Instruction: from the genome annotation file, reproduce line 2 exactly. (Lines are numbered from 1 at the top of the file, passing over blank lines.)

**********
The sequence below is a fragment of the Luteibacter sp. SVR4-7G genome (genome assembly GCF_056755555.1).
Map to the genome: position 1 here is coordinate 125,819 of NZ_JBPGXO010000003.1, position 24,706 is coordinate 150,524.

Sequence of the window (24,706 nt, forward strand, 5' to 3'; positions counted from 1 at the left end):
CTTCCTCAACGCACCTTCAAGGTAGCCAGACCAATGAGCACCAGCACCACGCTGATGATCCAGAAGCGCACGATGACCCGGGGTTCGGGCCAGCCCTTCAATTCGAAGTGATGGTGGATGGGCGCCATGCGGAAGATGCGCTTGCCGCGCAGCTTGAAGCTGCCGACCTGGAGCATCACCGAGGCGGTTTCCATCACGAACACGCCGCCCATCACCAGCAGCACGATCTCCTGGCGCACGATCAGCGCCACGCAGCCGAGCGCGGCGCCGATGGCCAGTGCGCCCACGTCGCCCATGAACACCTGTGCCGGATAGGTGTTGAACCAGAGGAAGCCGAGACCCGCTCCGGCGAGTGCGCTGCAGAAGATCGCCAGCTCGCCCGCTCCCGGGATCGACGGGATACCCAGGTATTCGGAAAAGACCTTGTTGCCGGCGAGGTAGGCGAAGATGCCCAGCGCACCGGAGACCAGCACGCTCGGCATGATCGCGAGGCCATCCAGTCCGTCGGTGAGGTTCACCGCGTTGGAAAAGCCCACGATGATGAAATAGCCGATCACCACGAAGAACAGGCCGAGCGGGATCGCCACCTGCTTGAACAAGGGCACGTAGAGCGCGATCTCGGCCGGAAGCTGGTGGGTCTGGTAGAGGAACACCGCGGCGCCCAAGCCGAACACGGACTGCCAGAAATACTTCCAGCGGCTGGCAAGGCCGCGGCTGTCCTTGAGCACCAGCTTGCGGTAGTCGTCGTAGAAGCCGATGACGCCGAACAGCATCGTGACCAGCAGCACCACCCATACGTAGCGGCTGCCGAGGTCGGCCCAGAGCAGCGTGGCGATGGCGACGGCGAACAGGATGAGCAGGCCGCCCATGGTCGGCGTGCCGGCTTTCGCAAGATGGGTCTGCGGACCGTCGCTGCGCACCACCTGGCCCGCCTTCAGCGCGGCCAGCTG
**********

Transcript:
Map to the genome: position 1 here is coordinate 125,819 of NZ_JBPGXO010000003.1, position 24,706 is coordinate 150,524.